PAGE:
Monday, 13 April 2015


Back in November when I was winter pruning the fruit bushes I thought I'd take a chance at getting some cuttings from them.

With the raspberrie canes I cleared all of last years growth leaving just this years shoots which will bear fruit this coming summer. With the black and redcurrant bushes I pruned more to give shape and structure to the plants as well as improve air circulation. The six strongest shoots from these were chosen to become new plants, three of each type. The cuttings were trimmed to about ten inches with diagonal cuts at the top and bottom done with as sharp a knife as possible to give the cleanest cut.

I then made a slit in the ground by pushing a spade in about six inches deep. The cuttings were then pushed into the holes ensuring that they were in contact with the soil at the bottom and of course making sure that they were the right way up, i.e. the way that they had been growing originally. It was all firmed down with my boot to ensure there was good contact.

I had seen it done this way on TV using root hormone powder to promote growth, but as I didn't have any and had no intention of going out and buying any I carried on without. I didn't have too much hope but there was nothing to lose. Where they are in the garden is a relatively unused patch where the chickens once were and in shade for half the day. I had no immediate plans for it like I have with most other areas so using it for cuttings was as good as anything else.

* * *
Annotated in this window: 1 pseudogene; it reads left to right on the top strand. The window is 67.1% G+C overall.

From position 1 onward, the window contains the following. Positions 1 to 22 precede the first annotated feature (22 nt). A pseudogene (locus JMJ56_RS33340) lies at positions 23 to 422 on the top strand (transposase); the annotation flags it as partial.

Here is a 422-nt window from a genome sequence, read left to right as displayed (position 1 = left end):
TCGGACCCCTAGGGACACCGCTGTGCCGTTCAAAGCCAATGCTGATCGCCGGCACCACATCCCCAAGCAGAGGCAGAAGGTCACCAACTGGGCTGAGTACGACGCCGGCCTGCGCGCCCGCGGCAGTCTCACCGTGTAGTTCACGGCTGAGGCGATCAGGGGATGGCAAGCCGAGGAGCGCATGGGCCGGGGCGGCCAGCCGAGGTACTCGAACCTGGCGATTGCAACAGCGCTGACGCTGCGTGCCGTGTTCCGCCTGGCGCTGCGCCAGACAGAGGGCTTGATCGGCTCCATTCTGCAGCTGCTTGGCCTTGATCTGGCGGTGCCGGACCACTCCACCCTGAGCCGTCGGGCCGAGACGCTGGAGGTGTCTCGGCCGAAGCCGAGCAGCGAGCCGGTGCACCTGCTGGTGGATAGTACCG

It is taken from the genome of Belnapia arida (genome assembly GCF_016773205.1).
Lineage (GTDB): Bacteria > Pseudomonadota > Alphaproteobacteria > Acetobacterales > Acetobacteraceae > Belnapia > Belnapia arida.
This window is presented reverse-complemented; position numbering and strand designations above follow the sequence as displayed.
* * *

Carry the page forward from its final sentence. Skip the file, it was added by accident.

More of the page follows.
As the weather has now started to warm up buds are beginning to open on the trees, weeds are starting to poke through what has been bare ground for the past few months and early sowings planted more in hope than expectation are actually germinating. To my astonishment buds have appeared and opened on the fruit cuttings. They had been all but forgotten about through the winter, in fact only four remain where they had been knocked over when walked on by me or the ducks.

Of course this is fantastic news for so many reasons. I have successfully created a new plant for free from what would otherwise have gone on the compost heap. I have massively multiplied my harvest if not this year then definitely next year and I have improved the health and therefore the amount of fruit I will get from the parent plants.

The cuttings won't do too much this year with regards to fruit, they will be concentrating on producing strong roots and good top growth. The plants will be ready for digging up and planting in their final position at some point during July/August. I've now got to decide just where I can fit another four fruit bushes!

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